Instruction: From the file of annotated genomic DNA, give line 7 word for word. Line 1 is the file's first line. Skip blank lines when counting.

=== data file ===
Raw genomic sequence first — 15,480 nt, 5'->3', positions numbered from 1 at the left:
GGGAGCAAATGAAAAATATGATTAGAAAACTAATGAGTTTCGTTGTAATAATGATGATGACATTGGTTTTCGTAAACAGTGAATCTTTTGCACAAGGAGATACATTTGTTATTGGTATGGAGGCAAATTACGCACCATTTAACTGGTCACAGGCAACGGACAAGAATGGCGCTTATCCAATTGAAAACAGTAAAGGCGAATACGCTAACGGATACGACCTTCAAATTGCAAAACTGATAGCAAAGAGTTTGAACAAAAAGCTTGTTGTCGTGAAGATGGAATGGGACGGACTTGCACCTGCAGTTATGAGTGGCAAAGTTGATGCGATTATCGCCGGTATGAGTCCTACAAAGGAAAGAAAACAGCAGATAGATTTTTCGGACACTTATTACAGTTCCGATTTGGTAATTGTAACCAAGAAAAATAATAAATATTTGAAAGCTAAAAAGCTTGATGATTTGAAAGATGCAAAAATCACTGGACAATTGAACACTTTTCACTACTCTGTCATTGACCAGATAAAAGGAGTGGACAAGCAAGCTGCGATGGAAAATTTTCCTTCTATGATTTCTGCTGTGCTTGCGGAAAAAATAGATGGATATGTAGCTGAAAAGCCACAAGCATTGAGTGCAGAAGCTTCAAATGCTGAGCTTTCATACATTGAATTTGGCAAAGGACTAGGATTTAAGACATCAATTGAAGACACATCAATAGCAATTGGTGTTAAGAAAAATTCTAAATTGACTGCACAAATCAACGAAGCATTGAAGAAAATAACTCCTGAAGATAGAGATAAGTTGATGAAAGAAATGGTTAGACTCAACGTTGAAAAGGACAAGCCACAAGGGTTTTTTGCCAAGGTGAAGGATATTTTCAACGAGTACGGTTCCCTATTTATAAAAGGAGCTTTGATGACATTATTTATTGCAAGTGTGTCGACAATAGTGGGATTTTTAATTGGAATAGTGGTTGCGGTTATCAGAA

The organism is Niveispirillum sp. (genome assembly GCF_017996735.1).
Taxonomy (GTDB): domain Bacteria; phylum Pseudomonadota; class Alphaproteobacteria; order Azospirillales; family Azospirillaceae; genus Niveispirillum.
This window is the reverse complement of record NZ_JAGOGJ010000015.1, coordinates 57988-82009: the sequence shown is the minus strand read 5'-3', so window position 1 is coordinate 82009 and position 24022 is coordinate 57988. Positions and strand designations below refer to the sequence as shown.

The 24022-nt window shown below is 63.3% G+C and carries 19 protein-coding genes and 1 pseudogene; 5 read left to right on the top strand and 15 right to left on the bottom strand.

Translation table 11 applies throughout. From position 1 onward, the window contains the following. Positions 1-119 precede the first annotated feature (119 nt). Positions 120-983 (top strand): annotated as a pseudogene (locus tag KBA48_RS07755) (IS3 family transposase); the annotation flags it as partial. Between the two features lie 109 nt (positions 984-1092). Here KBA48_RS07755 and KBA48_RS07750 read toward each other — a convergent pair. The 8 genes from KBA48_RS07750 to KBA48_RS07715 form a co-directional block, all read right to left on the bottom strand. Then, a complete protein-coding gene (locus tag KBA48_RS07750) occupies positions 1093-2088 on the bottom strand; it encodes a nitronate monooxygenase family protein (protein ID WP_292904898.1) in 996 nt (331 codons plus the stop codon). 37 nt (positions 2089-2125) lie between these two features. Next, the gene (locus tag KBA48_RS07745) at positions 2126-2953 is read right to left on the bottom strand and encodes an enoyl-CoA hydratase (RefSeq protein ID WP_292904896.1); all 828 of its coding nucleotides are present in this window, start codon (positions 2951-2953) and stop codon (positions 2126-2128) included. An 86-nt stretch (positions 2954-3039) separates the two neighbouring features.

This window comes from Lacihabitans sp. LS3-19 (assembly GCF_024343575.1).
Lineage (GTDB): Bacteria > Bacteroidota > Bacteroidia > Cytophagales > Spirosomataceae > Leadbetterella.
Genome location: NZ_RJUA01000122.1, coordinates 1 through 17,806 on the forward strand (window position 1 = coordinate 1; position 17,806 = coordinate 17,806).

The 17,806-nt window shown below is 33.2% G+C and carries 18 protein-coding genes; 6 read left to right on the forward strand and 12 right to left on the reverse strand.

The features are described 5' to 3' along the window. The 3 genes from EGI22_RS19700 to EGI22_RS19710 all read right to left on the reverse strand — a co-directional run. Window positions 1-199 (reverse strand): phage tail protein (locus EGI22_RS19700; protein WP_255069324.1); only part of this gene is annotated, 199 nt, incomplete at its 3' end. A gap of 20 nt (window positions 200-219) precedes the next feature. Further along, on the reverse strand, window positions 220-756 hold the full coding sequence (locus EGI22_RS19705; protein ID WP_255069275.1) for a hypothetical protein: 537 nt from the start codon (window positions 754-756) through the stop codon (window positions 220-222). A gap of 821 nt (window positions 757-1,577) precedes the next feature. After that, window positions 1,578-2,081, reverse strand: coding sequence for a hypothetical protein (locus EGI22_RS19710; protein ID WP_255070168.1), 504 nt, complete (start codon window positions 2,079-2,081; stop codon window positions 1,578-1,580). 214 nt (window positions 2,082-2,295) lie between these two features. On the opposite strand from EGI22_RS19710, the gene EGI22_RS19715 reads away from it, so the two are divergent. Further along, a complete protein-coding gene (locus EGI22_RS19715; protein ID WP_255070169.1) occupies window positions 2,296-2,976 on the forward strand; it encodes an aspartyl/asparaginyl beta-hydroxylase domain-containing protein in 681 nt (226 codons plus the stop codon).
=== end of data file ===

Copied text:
Translation table 11 applies throughout. From position 1 onward, the window contains the following. Positions 1-119 precede the first annotated feature (119 nt). Positions 120-983 (top strand): annotated as a pseudogene (locus tag KBA48_RS07755) (IS3 family transposase); the annotation flags it as partial. Between the two features lie 109 nt (positions 984-1092). Here KBA48_RS07755 and KBA48_RS07750 read toward each other — a convergent pair. The 8 genes from KBA48_RS07750 to KBA48_RS07715 form a co-directional block, all read right to left on the bottom strand. Then, a complete protein-coding gene (locus tag KBA48_RS07750) occupies positions 1093-2088 on the bottom strand; it encodes a nitronate monooxygenase family protein (protein ID WP_292904898.1) in 996 nt (331 codons plus the stop codon). 37 nt (positions 2089-2125) lie between these two features. Next, the gene (locus tag KBA48_RS07745) at positions 2126-2953 is read right to left on the bottom strand and encodes an enoyl-CoA hydratase (RefSeq protein ID WP_292904896.1); all 828 of its coding nucleotides are present in this window, start codon (positions 2951-2953) and stop codon (positions 2126-2128) included. An 86-nt stretch (positions 2954-3039) separates the two neighbouring features.